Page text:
Submarines: Titanium Farewell

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July 15, 2021: In early 2021 the Russian Navy produced and released a TV feature showing off the last of its dozen revolutionary, but too expensive, titanium hulled SSNs (nuclear attack submarines). These subs entered service between 1970 and 1993 and only a few still exist. The last two of these subs are officially known as the Project 945A, or Kondor type boats which, thanks to several overhauls, will remain serviceable into the 2030s. These four SSNs are known as the Sierra class in the West but the Russians called the first two Barakudda and the second two Kondor. The video is part of an effort to get the government to provide the money to refurbish the elderly Type 945 subs.

While these twelve subs were the most technically innovative Russian SSNs to actually enter service, the high-cost of their lightweight and corrosion resistant titanium hulls made them too expensive to build in large numbers. Many of the other successful innovations found in the titanium boats found their way into subsequent classes of more affordable steel-hulled subs. The high cost of the titanium boats made it possible to try out innovative new technologies, a tradition that continued with the last four.

These last four subs had unique wake detection sensors, which Western navies investigated but never found reliable enough to emulate. The last four boats solved the noise problem with new tech and by adopting slower top-speeds as standard. During the Cold War Russia realized their major submarine vulnerability was noise, which the superior passive sonars of Western subs took full advantage of.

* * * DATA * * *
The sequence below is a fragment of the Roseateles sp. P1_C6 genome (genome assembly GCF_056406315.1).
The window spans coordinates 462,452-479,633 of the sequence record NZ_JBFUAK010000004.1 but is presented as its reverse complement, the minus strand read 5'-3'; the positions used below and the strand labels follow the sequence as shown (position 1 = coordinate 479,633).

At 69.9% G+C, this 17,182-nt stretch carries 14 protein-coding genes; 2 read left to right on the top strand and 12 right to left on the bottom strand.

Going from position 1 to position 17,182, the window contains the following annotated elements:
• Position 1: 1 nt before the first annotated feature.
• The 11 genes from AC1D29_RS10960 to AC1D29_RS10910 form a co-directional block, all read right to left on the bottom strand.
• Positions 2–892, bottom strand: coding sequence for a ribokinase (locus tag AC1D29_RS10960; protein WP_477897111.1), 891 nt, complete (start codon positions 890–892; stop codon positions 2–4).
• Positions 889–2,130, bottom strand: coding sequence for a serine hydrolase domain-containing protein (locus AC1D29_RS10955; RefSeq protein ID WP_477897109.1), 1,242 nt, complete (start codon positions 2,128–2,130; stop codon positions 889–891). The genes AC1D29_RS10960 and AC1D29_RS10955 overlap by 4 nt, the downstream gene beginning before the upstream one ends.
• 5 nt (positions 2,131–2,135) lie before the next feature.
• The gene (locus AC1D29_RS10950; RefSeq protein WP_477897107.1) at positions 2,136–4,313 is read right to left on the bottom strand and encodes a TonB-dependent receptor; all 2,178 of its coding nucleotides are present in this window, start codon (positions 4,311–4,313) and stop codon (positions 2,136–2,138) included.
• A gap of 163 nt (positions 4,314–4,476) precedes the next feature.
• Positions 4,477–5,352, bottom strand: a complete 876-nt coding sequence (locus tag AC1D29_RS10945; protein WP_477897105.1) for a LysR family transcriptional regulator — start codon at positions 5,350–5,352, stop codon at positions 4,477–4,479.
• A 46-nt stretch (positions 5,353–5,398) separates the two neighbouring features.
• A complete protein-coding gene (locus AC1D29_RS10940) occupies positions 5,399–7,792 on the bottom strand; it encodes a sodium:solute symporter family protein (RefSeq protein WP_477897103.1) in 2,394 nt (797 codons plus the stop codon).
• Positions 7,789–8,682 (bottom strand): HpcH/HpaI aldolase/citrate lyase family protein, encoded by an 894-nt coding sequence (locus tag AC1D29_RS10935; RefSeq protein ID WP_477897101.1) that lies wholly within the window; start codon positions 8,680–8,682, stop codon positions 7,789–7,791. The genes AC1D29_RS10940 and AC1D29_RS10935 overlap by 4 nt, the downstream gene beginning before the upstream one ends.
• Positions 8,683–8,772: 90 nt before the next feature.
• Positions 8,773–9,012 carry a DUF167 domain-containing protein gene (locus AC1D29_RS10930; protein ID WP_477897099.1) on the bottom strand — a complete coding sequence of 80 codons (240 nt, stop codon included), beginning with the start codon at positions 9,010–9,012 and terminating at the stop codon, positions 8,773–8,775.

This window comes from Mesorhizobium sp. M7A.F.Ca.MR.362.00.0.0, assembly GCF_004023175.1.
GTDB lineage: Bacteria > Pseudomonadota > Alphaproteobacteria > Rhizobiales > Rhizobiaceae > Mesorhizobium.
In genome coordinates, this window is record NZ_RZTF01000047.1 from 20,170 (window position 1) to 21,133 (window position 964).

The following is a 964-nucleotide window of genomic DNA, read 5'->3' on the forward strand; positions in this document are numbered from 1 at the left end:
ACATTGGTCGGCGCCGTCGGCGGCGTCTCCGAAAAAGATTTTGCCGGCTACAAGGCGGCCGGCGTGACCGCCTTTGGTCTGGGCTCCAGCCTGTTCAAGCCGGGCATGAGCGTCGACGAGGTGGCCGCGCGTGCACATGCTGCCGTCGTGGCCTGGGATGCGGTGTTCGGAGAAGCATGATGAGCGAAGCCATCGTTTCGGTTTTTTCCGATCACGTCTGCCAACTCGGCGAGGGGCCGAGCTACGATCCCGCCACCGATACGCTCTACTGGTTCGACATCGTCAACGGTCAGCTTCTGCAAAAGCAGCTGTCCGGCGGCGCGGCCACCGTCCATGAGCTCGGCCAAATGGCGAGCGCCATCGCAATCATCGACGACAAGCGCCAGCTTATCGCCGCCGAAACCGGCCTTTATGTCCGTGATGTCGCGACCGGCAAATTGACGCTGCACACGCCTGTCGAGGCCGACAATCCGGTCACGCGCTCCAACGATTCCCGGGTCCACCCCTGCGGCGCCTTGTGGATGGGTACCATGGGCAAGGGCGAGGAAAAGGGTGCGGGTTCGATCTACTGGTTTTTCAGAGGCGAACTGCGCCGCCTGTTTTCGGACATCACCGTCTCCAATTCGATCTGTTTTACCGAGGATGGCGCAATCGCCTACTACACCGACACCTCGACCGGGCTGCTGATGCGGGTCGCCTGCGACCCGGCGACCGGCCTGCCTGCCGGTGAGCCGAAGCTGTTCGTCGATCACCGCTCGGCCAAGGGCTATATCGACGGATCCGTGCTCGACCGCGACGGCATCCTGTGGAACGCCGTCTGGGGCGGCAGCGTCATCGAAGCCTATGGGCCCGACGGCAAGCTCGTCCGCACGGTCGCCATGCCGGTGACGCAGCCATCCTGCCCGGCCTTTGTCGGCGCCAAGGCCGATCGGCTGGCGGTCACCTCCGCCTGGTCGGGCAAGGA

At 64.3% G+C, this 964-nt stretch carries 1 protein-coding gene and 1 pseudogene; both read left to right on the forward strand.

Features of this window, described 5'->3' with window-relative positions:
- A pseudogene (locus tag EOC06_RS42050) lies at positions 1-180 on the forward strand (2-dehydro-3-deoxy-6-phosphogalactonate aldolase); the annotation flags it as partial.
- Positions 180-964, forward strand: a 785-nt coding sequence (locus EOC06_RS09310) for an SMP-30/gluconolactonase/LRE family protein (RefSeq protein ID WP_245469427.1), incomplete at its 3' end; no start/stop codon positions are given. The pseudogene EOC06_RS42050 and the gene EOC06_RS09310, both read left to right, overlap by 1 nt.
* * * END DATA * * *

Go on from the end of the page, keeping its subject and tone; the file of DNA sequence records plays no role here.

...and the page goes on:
While the performance (record high speeds and diving depths) of these subs was always a source of great pride, it was widely known that they were too expensive. Russian sailors nicknamed the titanium boats “Gold Fish”.

In 2010 the first of the twelve titanium hulled SSNs was scrapped, after being idle since 1980, when the nuclear reactor was damaged during shipyard maintenance and there never enough money or justification for fixing the problem. The only ship of its class, the K-222 entered service in 1970, and was referred to by NATO as the Papa class. This 5,200-ton nuclear boat had a record- breaking top speed of 82 kilometers an hour. But it was very noisy at this speed, and uncomfortable for the crew as well. In other words, not very useful as a combat boat. The K-222 did, however, serve as a test bed for two other classes of subs; the smaller (2,300 ton) Alfa class SSNs, and larger missile-carrying SSNs. Because of their high cost, because of the titanium hull, only seven Alfa's were built in the late 1970s and early 1980s, and by 1994 all seven had been sent to the scrapyard because of reliability issues and high operating costs.

The K-222 also carried ten anti-ship missiles, and this feature taught the Russians that silence, more than speed, was needed for these weapons to work in combat. The 4,300-ton steel-hull Charlie class appeared a few years before the K-222, but these only had a top speed of 43 kilometers an hour.

The K-222 has been laid up since 1980 because problems with its reactor proved too expensive to repair. Actually, the K-222 cost about twice what a Charlie class boat cost to operate, and was less effective as a "carrier killer" This is a sub equipped primarily with anti-ship missiles. There was no incentive to get the K-222 back into service. Age finally caught up with the K-222, and in 2008 it was announced that it would be cut up for scrap. K-222 technically remained in commission (part of the active navy) until 1998. Old triumphs die hard.

 


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